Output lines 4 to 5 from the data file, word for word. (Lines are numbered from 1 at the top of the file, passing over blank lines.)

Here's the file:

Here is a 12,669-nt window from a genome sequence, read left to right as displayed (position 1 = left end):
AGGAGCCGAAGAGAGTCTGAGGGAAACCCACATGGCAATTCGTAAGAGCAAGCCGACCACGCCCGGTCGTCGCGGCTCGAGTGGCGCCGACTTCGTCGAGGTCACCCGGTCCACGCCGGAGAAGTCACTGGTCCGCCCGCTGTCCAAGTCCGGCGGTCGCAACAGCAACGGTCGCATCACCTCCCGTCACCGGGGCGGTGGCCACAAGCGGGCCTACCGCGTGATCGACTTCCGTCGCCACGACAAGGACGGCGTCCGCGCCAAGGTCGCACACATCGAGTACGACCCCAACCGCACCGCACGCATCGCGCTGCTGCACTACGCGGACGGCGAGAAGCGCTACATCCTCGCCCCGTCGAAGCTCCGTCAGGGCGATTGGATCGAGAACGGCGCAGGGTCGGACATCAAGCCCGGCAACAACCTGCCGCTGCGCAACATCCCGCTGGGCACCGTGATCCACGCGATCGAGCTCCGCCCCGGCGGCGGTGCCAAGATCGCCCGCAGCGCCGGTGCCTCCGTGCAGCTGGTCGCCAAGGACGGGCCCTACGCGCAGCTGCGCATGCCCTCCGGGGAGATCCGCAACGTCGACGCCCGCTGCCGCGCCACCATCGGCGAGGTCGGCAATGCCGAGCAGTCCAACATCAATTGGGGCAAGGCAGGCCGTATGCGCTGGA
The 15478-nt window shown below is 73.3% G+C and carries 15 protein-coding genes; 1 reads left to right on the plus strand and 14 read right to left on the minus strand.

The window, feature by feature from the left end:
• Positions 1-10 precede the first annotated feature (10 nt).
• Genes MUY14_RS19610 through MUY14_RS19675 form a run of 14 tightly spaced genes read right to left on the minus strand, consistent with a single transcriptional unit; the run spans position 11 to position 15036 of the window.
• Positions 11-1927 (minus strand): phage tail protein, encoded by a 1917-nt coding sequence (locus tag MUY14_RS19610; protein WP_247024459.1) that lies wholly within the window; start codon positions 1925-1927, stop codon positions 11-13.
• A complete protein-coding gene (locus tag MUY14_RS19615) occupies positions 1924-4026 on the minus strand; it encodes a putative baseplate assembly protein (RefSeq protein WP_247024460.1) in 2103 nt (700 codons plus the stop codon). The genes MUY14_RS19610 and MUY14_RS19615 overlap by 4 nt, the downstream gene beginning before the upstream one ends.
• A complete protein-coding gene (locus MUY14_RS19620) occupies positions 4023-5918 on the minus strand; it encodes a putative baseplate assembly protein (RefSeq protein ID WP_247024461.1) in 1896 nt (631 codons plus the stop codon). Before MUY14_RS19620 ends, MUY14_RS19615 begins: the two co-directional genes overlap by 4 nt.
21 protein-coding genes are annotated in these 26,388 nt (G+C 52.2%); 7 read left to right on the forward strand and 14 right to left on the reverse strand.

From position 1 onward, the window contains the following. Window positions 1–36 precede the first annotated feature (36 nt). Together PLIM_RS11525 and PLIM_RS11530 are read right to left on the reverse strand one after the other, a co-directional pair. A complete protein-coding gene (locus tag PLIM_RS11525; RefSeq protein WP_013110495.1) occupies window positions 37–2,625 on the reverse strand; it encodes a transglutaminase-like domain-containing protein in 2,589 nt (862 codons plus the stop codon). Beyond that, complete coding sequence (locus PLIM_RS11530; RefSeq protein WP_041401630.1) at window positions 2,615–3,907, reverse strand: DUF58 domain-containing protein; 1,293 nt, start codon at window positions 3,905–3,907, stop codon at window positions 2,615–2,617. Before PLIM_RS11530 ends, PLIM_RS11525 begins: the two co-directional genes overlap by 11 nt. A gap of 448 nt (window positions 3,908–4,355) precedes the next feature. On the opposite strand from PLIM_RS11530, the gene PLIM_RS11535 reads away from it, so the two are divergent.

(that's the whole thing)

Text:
The window, feature by feature from the left end:
• Positions 1-10 precede the first annotated feature (10 nt).